Daffodils

Noma Dumezweni reads Wordsworth’s Daffodils
Today is the spring equinox, when the length of the day and the night are almost equal. As it did at last year’s autumn equinox and the winter solstice, Radio 4 is marking the seasonal shift with a day of poems. Some old, some new, some read by their authors, others by actors.
Hear Noma Dumezweni read one of the best-known poems in the English language; William Wordsworth’s ‘I wandered lonely as a cloud’, which is also commonly known as ‘Daffodils’.

The Daffodils
William Wordsworth, 1770 — 1850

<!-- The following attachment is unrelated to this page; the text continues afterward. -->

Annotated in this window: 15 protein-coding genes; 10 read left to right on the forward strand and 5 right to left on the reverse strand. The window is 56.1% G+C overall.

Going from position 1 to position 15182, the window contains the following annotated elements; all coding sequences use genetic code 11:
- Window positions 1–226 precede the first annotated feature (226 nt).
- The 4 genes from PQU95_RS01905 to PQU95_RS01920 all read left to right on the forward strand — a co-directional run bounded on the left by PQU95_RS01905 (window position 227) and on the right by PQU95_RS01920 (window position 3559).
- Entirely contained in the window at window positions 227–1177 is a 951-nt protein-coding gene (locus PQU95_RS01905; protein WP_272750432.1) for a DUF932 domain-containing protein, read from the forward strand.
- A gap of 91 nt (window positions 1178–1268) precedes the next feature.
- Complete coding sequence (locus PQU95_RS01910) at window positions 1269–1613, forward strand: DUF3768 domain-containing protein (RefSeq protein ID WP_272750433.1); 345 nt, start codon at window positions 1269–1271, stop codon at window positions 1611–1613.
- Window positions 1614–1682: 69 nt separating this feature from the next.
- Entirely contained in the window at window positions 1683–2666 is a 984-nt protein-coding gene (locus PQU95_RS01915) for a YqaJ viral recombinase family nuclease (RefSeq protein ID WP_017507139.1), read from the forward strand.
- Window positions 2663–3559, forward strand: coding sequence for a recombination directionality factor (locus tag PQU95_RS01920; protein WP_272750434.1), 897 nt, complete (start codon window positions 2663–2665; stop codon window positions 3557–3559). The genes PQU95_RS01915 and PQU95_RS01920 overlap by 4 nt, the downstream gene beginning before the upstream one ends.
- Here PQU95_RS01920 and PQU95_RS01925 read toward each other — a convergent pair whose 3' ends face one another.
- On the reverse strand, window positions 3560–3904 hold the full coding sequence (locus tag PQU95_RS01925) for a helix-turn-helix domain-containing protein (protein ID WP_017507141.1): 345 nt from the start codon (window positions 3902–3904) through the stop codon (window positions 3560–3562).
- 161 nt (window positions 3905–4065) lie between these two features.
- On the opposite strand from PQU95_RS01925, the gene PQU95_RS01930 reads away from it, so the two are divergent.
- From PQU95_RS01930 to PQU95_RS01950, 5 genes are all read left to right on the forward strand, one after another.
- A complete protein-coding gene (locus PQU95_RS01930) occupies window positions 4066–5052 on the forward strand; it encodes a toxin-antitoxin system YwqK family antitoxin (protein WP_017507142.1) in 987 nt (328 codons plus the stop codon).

I wandered lonely as a cloud
That floats on high o’er vales and hills,
When all at once I saw a crowd,
A host, of golden daffodils;
Beside the lake, beneath the trees,
Fluttering and dancing in the breeze.

Continuous as the stars that shine
And twinkle on the Milky Way,
They stretched in never-ending line
Along the margin of a bay:
Ten thousand saw I at a glance,
Tossing their heads in sprightly dance.

The waves beside them danced, but they
Out-did the sparkling waves in glee:
A Poet could not but be gay,
In such a jocund company:
I gazed—and gazed—but little thought
What wealth the show to me had brought:

For oft, when on my couch I lie
In vacant or in pensive mood,
They flash upon that inward eye
Which is the bliss of solitude;
And then my heart with pleasure fills,
And dances with the daffodils.

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